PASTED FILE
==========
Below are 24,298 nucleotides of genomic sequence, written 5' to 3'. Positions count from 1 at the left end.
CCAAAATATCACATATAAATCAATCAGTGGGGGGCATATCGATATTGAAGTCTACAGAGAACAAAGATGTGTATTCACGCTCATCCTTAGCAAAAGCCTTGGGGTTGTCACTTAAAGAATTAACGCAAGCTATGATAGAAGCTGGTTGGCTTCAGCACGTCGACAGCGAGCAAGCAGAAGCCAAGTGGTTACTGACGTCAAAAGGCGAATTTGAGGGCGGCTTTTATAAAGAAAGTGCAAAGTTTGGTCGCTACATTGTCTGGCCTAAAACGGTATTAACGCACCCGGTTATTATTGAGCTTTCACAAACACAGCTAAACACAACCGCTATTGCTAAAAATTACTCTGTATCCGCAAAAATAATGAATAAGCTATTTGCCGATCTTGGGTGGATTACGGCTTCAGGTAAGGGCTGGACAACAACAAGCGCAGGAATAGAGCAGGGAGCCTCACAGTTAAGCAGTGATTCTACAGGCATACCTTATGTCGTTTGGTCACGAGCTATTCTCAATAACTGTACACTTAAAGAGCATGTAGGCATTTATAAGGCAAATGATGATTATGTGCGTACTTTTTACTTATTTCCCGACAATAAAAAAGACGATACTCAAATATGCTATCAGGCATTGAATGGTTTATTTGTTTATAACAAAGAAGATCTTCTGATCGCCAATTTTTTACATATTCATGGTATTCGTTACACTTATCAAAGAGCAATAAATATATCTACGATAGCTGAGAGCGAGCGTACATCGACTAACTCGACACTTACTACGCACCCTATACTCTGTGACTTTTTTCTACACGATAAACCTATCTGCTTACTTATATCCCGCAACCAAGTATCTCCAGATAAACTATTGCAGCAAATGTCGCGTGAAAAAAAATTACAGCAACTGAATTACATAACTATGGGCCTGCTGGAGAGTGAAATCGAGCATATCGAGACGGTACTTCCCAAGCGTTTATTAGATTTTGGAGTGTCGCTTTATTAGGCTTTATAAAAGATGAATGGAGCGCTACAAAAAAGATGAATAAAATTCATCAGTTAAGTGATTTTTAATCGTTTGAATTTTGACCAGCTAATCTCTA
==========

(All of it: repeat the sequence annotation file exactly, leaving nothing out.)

Below are 24,298 nucleotides of genomic sequence, written 5' to 3'. Positions count from 1 at the left end.
CCAAAATATCACATATAAATCAATCAGTGGGGGGCATATCGATATTGAAGTCTACAGAGAACAAAGATGTGTATTCACGCTCATCCTTAGCAAAAGCCTTGGGGTTGTCACTTAAAGAATTAACGCAAGCTATGATAGAAGCTGGTTGGCTTCAGCACGTCGACAGCGAGCAAGCAGAAGCCAAGTGGTTACTGACGTCAAAAGGCGAATTTGAGGGCGGCTTTTATAAAGAAAGTGCAAAGTTTGGTCGCTACATTGTCTGGCCTAAAACGGTATTAACGCACCCGGTTATTATTGAGCTTTCACAAACACAGCTAAACACAACCGCTATTGCTAAAAATTACTCTGTATCCGCAAAAATAATGAATAAGCTATTTGCCGATCTTGGGTGGATTACGGCTTCAGGTAAGGGCTGGACAACAACAAGCGCAGGAATAGAGCAGGGAGCCTCACAGTTAAGCAGTGATTCTACAGGCATACCTTATGTCGTTTGGTCACGAGCTATTCTCAATAACTGTACACTTAAAGAGCATGTAGGCATTTATAAGGCAAATGATGATTATGTGCGTACTTTTTACTTATTTCCCGACAATAAAAAAGACGATACTCAAATATGCTATCAGGCATTGAATGGTTTATTTGTTTATAACAAAGAAGATCTTCTGATCGCCAATTTTTTACATATTCATGGTATTCGTTACACTTATCAAAGAGCAATAAATATATCTACGATAGCTGAGAGCGAGCGTACATCGACTAACTCGACACTTACTACGCACCCTATACTCTGTGACTTTTTTCTACACGATAAACCTATCTGCTTACTTATATCCCGCAACCAAGTATCTCCAGATAAACTATTGCAGCAAATGTCGCGTGAAAAAAAATTACAGCAACTGAATTACATAACTATGGGCCTGCTGGAGAGTGAAATCGAGCATATCGAGACGGTACTTCCCAAGCGTTTATTAGATTTTGGAGTGTCGCTTTATTAGGCTTTATAAAAGATGAATGGAGCGCTACAAAAAAGATGAATAAAATTCATCAGTTAAGTGATTTTTAATCGTTTGAATTTTGACCAGCTAATCTCTA